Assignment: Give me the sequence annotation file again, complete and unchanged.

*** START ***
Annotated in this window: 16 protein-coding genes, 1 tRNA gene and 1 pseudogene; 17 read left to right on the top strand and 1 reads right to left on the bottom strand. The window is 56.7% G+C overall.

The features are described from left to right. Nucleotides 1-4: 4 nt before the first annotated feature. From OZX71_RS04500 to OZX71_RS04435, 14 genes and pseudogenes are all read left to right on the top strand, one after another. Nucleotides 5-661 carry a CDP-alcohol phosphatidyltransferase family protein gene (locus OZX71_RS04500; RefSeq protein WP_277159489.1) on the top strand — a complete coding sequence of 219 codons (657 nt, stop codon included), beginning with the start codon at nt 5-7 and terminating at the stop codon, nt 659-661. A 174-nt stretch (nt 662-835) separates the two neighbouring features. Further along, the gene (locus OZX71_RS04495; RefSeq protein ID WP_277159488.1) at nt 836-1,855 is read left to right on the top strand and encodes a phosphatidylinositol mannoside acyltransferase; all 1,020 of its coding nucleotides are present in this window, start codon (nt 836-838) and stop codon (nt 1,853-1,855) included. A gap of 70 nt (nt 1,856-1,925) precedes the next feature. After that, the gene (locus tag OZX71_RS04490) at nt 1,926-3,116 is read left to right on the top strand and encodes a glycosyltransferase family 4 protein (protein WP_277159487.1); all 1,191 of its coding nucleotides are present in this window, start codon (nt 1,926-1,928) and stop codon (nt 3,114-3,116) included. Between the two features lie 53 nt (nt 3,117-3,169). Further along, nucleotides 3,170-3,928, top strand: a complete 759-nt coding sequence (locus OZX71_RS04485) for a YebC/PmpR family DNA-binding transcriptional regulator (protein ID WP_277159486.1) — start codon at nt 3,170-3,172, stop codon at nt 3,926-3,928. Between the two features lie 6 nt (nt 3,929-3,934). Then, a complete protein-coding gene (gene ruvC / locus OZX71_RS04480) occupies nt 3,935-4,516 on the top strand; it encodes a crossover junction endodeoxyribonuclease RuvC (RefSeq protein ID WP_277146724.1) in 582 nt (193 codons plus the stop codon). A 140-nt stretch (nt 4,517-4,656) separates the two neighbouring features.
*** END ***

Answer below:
Annotated in this window: 16 protein-coding genes, 1 tRNA gene and 1 pseudogene; 17 read left to right on the top strand and 1 reads right to left on the bottom strand. The window is 56.7% G+C overall.

The features are described from left to right. Nucleotides 1-4: 4 nt before the first annotated feature. From OZX71_RS04500 to OZX71_RS04435, 14 genes and pseudogenes are all read left to right on the top strand, one after another. Nucleotides 5-661 carry a CDP-alcohol phosphatidyltransferase family protein gene (locus OZX71_RS04500; RefSeq protein WP_277159489.1) on the top strand — a complete coding sequence of 219 codons (657 nt, stop codon included), beginning with the start codon at nt 5-7 and terminating at the stop codon, nt 659-661. A 174-nt stretch (nt 662-835) separates the two neighbouring features. Further along, the gene (locus OZX71_RS04495; RefSeq protein ID WP_277159488.1) at nt 836-1,855 is read left to right on the top strand and encodes a phosphatidylinositol mannoside acyltransferase; all 1,020 of its coding nucleotides are present in this window, start codon (nt 836-838) and stop codon (nt 1,853-1,855) included. A gap of 70 nt (nt 1,856-1,925) precedes the next feature. After that, the gene (locus tag OZX71_RS04490) at nt 1,926-3,116 is read left to right on the top strand and encodes a glycosyltransferase family 4 protein (protein WP_277159487.1); all 1,191 of its coding nucleotides are present in this window, start codon (nt 1,926-1,928) and stop codon (nt 3,114-3,116) included. Between the two features lie 53 nt (nt 3,117-3,169). Further along, nucleotides 3,170-3,928, top strand: a complete 759-nt coding sequence (locus OZX71_RS04485) for a YebC/PmpR family DNA-binding transcriptional regulator (protein ID WP_277159486.1) — start codon at nt 3,170-3,172, stop codon at nt 3,926-3,928. Between the two features lie 6 nt (nt 3,929-3,934). Then, a complete protein-coding gene (gene ruvC / locus OZX71_RS04480) occupies nt 3,935-4,516 on the top strand; it encodes a crossover junction endodeoxyribonuclease RuvC (RefSeq protein ID WP_277146724.1) in 582 nt (193 codons plus the stop codon). A 140-nt stretch (nt 4,517-4,656) separates the two neighbouring features.